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Bread

250g strong bread flour
1 tsp fast action yeast
2 tbsp sugar
1 tsp salt
2 tbsp olive oil
150ml warm water

– Mix the flour, yeast, sugar and salt together in a large mixing bowl.
– Make a well and pour in the oil and water.
– Mix together to make a dough.
– Turn out onto a floured worksurface and knead by hand for 10 minutes until smooth and pliable.  It will be rather sticky but just keep it moving and try not to add too much extra flour.
– Place in an oiled bowl covered in a warm, draft free spot and leave to raise for 1 hour or until doubled.
– Knock down the dough and turn out onto a worksurface.
– Divide the dough into four and shape into rounds.
– Place on a board or plate and leave to rise for 20-30 minutes.
– Cook on the BBQ turning after 10 minutes and cook for 10 minutes more on the other side.
– Remove from the BBQ and tap.  If the bread sounds hollow then it’s cooked.

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And now for dessert!  After all of that faffing about you need something that is simple, no cook and that you can prepare ahdead.  However, it still has to look great.  I give you, the summer fruit flan!  This is a wonderfully stylish cheat dessert.  You can buy all of the ingredients and simply assemble a few hours in advance.  It will even keep in the fridge for a few days if necessary (while you wait for that elusive sunshine, perhaps!) but you’d need to use very fresh fruit.

Cheat’s Summer Fruit Flan

1 large flan case.
1 sachet creme patissiere
Fresh fruits (I used frozen raspberries and blueberries, fresh strawberries and whole cherries with a few fresh raspberries fro the garden for good measure.)

– Place thr flan case on your serving plate.
– Drizzle with any available fruit juices or a few tbsp of Framboise liqueur if you have it.
– Spread the creme patissiere over the base of the flan.
– Cover the top with fresh fruit.
– Set aside for a few hours for the flan to soften, if you try eating it straight away it ca be a bit dry and crumbly.

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So there we have my summer menu to go with my stylish French wines!  Hope you’re inspired to give some of them a go this summer.  There’s nothing like eating and cooking al fresco, no matter the size of your gathering be it close family or a crowd of friends a bit of sunshine is always the perfect excuse to crack open a few bottles of French wine and laze away a few golden hours in the back garden with a Barbie!  Bon appetit!

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Filed under Breads, Desserts, Drinks, Easy, Mains, Moderately easy, Sides, Starters

Strawberry Banana Smoothie

Now, this isn’t the most thrilling post ever, I’ll grant you.  But I have been whipping up a batch of smoothies ever Sunday evening for a few weeks now so this is most definitley what’s happening in my kitchen!

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I never manage to eat breakfast before I leave the house of a morning.  I will always, ALWAYS choose to have that extra 5 minutes sleep.  And when I get to York… well, those sausage sandwiches from Greggs are mighty tasty! By the time I’m at my desk it’s all systems go and I just don’t really have time to eat something.  Thus, smoothies!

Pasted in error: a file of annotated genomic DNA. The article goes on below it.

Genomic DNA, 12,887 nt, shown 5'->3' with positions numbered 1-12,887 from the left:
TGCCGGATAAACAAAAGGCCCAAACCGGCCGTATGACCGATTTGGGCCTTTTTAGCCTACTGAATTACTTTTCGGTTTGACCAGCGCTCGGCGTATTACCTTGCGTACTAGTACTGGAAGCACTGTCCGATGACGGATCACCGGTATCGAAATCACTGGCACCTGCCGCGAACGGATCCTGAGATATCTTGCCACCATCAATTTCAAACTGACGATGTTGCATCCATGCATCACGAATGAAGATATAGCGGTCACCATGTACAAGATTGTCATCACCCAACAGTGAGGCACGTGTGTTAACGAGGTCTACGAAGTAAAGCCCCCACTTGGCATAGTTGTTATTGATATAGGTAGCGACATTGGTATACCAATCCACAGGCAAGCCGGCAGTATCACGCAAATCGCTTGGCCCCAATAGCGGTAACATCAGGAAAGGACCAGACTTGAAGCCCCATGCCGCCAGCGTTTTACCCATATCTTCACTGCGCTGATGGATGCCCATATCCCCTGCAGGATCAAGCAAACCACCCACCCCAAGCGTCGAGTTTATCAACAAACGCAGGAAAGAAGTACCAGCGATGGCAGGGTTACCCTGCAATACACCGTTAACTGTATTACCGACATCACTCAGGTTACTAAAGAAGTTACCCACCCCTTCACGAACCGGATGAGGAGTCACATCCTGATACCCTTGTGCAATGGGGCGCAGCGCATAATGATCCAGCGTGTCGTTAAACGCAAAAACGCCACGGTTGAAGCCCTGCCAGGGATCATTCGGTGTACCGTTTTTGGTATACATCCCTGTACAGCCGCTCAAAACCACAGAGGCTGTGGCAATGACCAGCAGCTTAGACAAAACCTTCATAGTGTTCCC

They go in a bottle* so you only need one hand free to have them.  No chewing needed so you can still answer the phone, and they are made of fruit, milk and yogurt, all healthy, all breakfast foods! I favour the basic strawberry and banana but if there’s other fruit around, kiwis or peaches for example they they get thrown in there too!

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Makes 5x 250ml

3 bananas, roughly chopped
200g strawberries, hulled
200ml vanilla yogurt
milk to top up

– Put the bananas, strawberries and yogurt in an upright blender.
– Top up with milk until around the 1250ml mark.  If there’s fruit piled up above that mark go below by a similar distance.
– Blitz until smooth.
– If you don’t have the 1250ml needed add more milk to get you there and blitz again.
– Pour into bottles and refrigerate until needed.
– Grab one each morning and you’re good to go! Just give a good shake before drinking to mix it all up again.

* I use the Starbucks Frappucino bottles.  They’re the perfect size and a nice thick glass, which keeps cool nicely during my commute.  Asda sell the Frappucinos for about £1 usually and I have a weakness for iced coffees so I have a collection now.  Just peel away the labels (they come away quite easily) and wash thoroughly after each use.

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Filed under Breakfasts, Drinks, Easy

Chablis Challenge

A few weeks ago I was approached through this blog to take part in a Chablis Challenge. The premise was simple; they would send me two bottles of Chablis and I would suggest what I thought would pair nicely with the wine. The ultimate prize being a trip to Chablis.  Well, I wasn’t going to say no to two bottles of wine was I?

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My knowledge of wine is limited. I know what I like and I have a basic understanding of the processes involved in making wine but apart from that I don’t really know anything! Chablis wasn’t really something that had come across my radar before. I knew the name and I knew that it was French but apart from that I couldn’t really tell you anything about it.

So here are three quick facts about Chablis:

1. Chablis is a town in the Burgundy region of France.

2. Chablis is made from the Chardonnay grape.

3. The limestone based soil of the region is said to give the wine a flinty note.

So, that’s the kind of information that Wikipedia can give you. It doesn’t actually tell you much about the wine itself. The only way to find out that was to drink it! One bottle was duly sacrificed to taste testing and recipe development.